By Paul S. McNulty, CFP®
One of the most common retirement questions people ask is, “Do I have enough money to retire?” What many people don’t realize is that there’s a better question they should be asking, and that is, “Can I support my ideal retirement lifestyle, and for how long can I support it with what I have saved?”
There is no magic savings amount that will guarantee a worry-free retirement for everyone, but you can prepare well and create a plan that is right for your unique life. Since you need your retirement savings to last as long as you do, calculate your retirement number by asking these four questions.
What Does My Ideal Retirement Look Like?
Before you can calculate a financial goal to aim for, you need to decide what you want your retirement to look like. Are you planning to downsize and live simply or travel around the world and invest in hobbies? Your retirement will not look like anyone else’s, so the amount you need to save won’t look like anyone else’s either.
How Much Do I Spend?
Creating a budget is a good practice no matter what age you are, but it’s especially important as you draw closer to retirement. Mapping out your expenses and income will help you create a few different scenarios to determine when you can retire and what your income will look like at different points in your retirement. This doesn’t mean you have to track every single purchase for the rest of your life, but a budget is an excellent tool to give you an understanding of how much you currently spend so you can develop an understanding of what you’ll need down the road. By creating a budget, you can establish a baseline of how much your nest egg will need to be to support your desired lifestyle.
How Long Will I Live?
We don’t expect you to have an answer for this one, but the point is to understand longevity risk, or the risk of living longer than you expect, and plan to have enough money for a longer life. In a perfect world, you’d know exactly when you were going to die and we’d build the perfect plan that ensures your money lasts just as long as you want it to. But the reality is, determining an appropriate planning horizon is a bit of an art and a science. If you die sooner than your planning horizon, you could have spent more money in retirement than you did. If you die after your planning horizon, you could run out of money altogether.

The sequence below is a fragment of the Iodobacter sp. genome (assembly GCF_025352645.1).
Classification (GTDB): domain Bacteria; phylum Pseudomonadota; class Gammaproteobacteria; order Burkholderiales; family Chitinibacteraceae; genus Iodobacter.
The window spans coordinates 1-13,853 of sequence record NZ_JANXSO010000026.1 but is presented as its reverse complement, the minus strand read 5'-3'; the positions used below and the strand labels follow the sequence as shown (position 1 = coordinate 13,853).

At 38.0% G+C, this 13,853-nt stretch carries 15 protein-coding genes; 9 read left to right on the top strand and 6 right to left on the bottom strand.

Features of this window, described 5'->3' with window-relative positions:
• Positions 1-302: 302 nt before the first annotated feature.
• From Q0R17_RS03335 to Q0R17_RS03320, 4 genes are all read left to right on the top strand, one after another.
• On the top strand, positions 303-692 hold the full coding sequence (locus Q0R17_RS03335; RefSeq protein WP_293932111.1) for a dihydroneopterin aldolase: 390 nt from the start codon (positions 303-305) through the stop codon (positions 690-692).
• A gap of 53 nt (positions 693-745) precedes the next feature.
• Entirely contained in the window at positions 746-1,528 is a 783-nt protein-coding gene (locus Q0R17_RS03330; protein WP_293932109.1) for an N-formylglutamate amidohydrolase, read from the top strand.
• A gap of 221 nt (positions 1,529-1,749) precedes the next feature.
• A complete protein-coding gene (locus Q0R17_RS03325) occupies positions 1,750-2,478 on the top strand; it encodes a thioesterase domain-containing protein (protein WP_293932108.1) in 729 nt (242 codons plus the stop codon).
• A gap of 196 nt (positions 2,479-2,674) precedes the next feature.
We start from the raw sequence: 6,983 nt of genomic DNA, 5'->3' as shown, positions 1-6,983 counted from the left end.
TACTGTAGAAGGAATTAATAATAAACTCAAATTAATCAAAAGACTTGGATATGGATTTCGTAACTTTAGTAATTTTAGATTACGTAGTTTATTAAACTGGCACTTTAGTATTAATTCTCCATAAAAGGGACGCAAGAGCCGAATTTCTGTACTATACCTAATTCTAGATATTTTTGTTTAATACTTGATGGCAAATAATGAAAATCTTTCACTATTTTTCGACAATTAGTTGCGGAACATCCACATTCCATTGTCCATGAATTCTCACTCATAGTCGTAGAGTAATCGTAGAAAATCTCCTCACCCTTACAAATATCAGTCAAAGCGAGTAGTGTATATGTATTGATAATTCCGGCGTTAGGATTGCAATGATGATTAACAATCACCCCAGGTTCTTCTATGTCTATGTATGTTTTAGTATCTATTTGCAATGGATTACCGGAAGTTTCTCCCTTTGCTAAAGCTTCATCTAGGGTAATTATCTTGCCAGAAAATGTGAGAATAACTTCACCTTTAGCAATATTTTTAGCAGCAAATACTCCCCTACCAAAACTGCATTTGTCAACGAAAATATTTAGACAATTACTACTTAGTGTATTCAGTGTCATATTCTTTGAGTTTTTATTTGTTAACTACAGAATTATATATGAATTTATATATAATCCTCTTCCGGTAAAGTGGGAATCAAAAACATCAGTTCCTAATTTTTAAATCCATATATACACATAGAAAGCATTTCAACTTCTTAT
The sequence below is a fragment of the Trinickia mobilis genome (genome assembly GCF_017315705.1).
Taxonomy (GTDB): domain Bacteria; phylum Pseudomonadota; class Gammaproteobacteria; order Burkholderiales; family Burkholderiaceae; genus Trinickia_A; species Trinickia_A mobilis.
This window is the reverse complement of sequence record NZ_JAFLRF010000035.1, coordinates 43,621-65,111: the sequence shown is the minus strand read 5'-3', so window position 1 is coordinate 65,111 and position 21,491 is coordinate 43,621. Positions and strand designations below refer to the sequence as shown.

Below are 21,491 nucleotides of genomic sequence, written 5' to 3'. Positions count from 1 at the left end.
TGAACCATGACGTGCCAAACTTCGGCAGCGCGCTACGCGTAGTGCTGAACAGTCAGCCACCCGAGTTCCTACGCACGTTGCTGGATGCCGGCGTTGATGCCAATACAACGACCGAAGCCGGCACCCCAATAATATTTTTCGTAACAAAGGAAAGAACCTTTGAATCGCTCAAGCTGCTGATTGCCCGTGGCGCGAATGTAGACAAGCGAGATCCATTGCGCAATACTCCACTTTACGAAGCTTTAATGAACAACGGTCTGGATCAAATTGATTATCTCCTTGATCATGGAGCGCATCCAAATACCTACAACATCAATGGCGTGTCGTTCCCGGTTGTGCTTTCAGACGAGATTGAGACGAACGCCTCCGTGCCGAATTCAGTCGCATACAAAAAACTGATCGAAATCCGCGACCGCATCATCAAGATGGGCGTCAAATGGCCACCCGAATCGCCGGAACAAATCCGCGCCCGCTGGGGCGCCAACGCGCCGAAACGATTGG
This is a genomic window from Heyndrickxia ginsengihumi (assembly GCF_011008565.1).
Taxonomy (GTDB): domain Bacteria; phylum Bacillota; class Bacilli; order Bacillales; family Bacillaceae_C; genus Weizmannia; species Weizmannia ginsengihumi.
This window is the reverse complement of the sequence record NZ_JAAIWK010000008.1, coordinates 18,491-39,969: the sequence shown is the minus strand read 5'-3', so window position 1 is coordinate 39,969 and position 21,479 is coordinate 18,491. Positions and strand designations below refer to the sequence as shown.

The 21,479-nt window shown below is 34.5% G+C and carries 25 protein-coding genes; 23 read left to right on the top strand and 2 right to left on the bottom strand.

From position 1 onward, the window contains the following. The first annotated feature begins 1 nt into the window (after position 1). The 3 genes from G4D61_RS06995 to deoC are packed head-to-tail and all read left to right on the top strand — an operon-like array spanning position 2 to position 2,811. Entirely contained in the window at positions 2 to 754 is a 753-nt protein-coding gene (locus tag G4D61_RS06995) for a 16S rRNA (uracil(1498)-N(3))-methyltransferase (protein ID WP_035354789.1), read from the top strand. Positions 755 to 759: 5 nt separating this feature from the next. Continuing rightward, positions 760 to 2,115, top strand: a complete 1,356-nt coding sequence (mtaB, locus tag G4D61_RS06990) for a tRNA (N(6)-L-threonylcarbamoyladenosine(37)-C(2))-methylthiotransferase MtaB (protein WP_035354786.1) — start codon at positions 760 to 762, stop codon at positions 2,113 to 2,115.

With life expectancies constantly increasing, it’s not uncommon for people to have a retirement that spans 30 years—just as long as your career. (1) That’s why it’s important to plan for longevity, so you can make sure your money lasts as long as you do.
We recommend looking at your family’s medical history as well as life expectancy tables to get an idea of how long you may live. Once you have an estimate, add on an extra 5 to 10 years to account for unexpected medical and long-term care costs.
How Do I Get There?
Once you’ve taken these three factors into account, work backward to calculate a ballpark figure of how much you still need to save to confidently retire. If you want a more detailed number, you’ll also need to consider inflation, longevity, market risk, and healthcare costs. Regardless of where you are on the path to retirement, it’s critical to have a personalized plan and number to work toward. At Boston Metro Advisor, we are here to point you in the right direction. Contact us for a complimentary consultation by calling (781) 995-0253 or email me directly at paulmcnult[email protected] today!
Paul McNulty is the founder of Boston Metro Advisor with over 20 years of experience helping people navigate the ups and downs of the economy toward the financial future they envision. His education consists of a Bachelor of Science in business administration from the University of Rhode Island and the CERTIFIED FINANCIAL PLANNER™ (CFP®) professional designation.
Paul’s experience and education have made him a multi-faceted professional capable of assisting people with virtually all their financial needs. His services include every facet of retirement planning, from 401(k) rollover services and income planning to wealth management and estate planning. Paul has been active in his community over the years as a youth sports coach. When he’s not spending time with his wife, Cindy, and their two children, who are both recent college graduates, Paul enjoys reading, playing golf, and fishing. Learn more about Paul by connecting with him on LinkedIn.
The opinions voiced in this material are for general information only and are not intended to provide specific advice or recommendations for any individual.